If you suspect your cat may have eaten a gila monster lizard, let your vet know right away, and follow their instructions for monitoring and controlling side effects. The good news is that venom from these lizards, whilst painful, is rarely fatal.
Skinks are not toxic
There’s a common misconception the juvenile western skinks found all over the western United States are also venomous. This probably came about because their tails are bright blue when they are young. And we tend to assume that brightly colored reptile skin is a warning that the owner is poisonous, venomous or otherwise dangerous. In fact, there is no evidence that skinks are either poisonous or venomous. So their blue tail when they’re young is actually more likely to be a form of Batesian mimicry – adopting the warning signs of another species to deter predators, even though they themselves are harmless.
Potential side effects of hunting and eating lizards
Unfortunately, poison and venom aren’t the only ways a that snacking on a lizard could leave your cat feeling full of regret. Two other hazards, from ingesting any lizard species are:
- Liver flukes
- Salmonella poisoning
Lizards are a key carrier species for liver flukes, especially in Texas, Louisiana, Alabama, Florida, Hawaii and Mexico. In these regions, it’s estimated that anywhere between 15 and 85% of cats who are allowed to hunt outside end up infected with liver flukes due to eating lizards or toads. The flukes, which are like tiny worms, take up residence in the bile ducts which transport bile from the liver to the small intestine. Cats infected with fewer than 125 flukes don’t usually experience any symptoms, but individuals with greater numbers of flukes, or who have been infected for a long time may experience:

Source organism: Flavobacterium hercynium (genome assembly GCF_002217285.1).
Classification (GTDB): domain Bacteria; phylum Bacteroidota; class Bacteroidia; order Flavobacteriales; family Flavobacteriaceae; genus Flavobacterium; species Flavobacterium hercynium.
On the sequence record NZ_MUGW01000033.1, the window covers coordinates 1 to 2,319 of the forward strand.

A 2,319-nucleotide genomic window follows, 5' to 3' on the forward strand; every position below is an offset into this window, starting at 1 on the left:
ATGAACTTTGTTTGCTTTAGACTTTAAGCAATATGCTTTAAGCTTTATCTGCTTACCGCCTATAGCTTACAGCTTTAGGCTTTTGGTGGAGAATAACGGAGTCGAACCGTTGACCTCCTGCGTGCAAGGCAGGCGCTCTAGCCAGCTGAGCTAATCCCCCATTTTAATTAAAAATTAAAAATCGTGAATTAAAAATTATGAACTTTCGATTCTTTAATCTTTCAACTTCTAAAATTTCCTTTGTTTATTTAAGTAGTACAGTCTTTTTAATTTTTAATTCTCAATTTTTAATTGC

- Loss of appetite
- Weight loss
- Dull coat or hair loss
Because cats acquire liver fluke infections from eating lizards, the symptoms of infestation are sometimes called lizard poisoning. But it wasn’t the lizard itself that was poisonous!
Lizards can also carry salmonella – the bacterial infection we humans dread because it causes us fever, diarrhea and stomach cramps. Most cats infected with salmonella don’t suffer any of these symptoms, unless they are very young, or their immune system is already being put under pressure by another disease. When salmonella does make cats sick – known as salmonellosis – symptoms include:
- Shallow, irregular, labored or noisy breathing
- Loss of energy
- Lack of appetite
- Inflamed, watery eyes
My cat ate a lizard – what should I do next?
Oftentimes, when a cat eats a lizard there is no need to do anything about it at all. In the wild, small reptiles like skinks, geckos, whiptails, anoles and fence lizards would be part of your cat’s natural diet. Especially in summer, when they are most numerous and active. Far from harming your cat, they would be a valuable source of protein!
If your pet shows any signs of poisoning, liver fluke infection, or salmonellosis after eating a lizard, contact your vet and ask for advice. It will help if you know exactly what species your cat ate.
My cat ate a lizard – summary
In the majority of cases, there is no cause for alarm if your cat catches and even consumes a lizard. In fact, they are an important part of wild cats’ and feral cats’ natural diet. But in regions where gila monsters live, or liver flukes are a big problem, some cat owners prefer to protect their pets by keeping them indoors.
Does your cat catch and eat lizards? Let us know in the comments section down below!